Developments in Sustainability Assessment within Contaminated Land Management, and Perspectives from SuRF-UK and NICOLE.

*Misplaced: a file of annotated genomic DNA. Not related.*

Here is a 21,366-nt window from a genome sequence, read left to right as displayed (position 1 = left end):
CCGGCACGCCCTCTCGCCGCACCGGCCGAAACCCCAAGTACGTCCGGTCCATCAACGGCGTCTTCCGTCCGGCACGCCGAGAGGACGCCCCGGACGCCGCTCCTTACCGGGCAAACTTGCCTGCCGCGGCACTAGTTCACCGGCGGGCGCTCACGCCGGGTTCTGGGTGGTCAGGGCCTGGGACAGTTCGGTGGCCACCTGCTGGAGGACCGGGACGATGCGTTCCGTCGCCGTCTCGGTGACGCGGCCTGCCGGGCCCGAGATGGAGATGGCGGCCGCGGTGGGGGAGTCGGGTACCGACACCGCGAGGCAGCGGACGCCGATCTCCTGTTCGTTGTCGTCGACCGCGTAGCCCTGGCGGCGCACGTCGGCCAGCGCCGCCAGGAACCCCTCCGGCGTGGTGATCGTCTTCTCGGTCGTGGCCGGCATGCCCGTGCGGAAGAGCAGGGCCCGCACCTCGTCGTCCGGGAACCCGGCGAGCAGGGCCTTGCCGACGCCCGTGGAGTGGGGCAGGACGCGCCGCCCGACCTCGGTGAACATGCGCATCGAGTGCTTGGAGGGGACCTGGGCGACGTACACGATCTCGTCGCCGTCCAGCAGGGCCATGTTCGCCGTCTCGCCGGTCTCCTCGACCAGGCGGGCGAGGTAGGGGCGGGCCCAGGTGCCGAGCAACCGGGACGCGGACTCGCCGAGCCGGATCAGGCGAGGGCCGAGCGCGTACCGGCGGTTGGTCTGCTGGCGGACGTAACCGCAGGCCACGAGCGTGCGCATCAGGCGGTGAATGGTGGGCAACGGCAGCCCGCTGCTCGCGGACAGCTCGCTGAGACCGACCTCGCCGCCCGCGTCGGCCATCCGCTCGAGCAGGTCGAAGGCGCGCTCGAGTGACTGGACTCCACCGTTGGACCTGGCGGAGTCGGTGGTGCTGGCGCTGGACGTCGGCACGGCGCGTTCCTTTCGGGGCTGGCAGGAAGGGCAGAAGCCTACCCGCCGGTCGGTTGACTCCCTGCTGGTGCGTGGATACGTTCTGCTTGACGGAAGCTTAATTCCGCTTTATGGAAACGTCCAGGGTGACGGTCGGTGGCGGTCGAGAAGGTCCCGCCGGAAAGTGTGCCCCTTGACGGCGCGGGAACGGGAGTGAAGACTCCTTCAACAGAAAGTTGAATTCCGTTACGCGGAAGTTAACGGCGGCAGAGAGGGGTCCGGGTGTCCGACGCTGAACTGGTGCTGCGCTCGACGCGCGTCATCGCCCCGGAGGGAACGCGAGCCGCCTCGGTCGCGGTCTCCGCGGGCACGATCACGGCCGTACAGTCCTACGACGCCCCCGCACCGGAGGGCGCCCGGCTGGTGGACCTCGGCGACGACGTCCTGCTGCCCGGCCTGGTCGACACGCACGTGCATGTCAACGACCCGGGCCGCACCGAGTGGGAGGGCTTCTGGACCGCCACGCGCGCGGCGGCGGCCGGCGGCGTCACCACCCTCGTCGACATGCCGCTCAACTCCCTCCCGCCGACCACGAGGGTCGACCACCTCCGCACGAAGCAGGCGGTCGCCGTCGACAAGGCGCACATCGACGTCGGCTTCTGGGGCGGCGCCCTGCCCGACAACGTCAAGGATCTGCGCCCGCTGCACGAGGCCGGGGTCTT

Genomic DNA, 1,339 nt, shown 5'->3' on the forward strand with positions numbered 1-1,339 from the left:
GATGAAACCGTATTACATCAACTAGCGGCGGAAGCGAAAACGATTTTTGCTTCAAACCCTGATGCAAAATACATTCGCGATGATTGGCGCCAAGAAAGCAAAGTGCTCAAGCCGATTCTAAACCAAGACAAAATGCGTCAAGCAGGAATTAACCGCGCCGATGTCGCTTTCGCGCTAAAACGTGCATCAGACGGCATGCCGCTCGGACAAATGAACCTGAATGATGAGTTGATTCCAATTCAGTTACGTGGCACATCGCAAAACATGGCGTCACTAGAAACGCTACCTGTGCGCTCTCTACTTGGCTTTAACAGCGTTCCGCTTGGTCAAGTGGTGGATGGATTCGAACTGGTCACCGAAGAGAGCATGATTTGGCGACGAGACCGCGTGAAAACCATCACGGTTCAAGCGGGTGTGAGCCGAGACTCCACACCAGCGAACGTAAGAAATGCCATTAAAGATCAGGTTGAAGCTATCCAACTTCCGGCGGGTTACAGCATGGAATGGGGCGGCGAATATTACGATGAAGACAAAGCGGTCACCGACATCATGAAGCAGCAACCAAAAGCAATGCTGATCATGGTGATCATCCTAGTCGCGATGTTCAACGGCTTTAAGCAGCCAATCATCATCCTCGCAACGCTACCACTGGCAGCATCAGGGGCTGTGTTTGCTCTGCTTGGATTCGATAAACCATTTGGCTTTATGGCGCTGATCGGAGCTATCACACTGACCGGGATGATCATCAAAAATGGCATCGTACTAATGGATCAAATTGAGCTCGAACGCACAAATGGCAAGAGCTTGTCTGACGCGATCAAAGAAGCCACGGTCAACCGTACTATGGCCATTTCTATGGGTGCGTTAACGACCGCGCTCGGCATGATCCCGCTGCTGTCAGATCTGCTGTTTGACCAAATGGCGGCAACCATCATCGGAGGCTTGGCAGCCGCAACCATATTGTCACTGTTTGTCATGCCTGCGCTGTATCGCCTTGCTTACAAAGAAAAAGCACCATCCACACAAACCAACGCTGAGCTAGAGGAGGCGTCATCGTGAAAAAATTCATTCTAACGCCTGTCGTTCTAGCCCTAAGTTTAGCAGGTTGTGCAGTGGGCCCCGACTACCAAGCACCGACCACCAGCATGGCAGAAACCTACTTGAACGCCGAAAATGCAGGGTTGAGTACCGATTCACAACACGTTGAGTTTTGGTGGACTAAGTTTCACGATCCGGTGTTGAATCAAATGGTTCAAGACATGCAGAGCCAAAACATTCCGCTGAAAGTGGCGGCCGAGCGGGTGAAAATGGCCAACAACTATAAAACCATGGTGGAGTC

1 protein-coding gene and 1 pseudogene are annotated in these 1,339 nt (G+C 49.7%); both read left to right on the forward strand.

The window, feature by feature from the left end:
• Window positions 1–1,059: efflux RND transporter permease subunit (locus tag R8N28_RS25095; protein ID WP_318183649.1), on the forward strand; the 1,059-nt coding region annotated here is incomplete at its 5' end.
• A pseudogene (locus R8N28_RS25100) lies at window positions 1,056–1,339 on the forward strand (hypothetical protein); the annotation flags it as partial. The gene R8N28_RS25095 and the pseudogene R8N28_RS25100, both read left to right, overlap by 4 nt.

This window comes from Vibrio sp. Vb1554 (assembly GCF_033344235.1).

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Since the end of the last century there has been a general international consensus that the basis of decision making for the management of the problems of historically contaminated land should be on the basis of asessment of risks to human health and environmental receptors. More recently there has been an increasing interest in including sustainability as a decision-making criterion, in particular to consider the impacts of a risk management process themselves, but also to explore wider opportunities for benefit by integrating remediation with other desirable activities. Sustainable remediation has come to exist as a popular term used to describe contaminated site management that is demonstrably sustainable, i.e. where some form of sustainability appraisal has been used in decision making to identify the 'most suitable' approach for any particular management intervention required. The 'most sustainable' approach is one that, in the view of the stakeholders involved in making or considering management decisions, has the optimal balance of effects and benefits for each of the three elements of sustainability - environment, economy and society. This chapter describes how the Brundtland Report concept of sustainabile development can be linked with reisk based land management as a tool in decision making.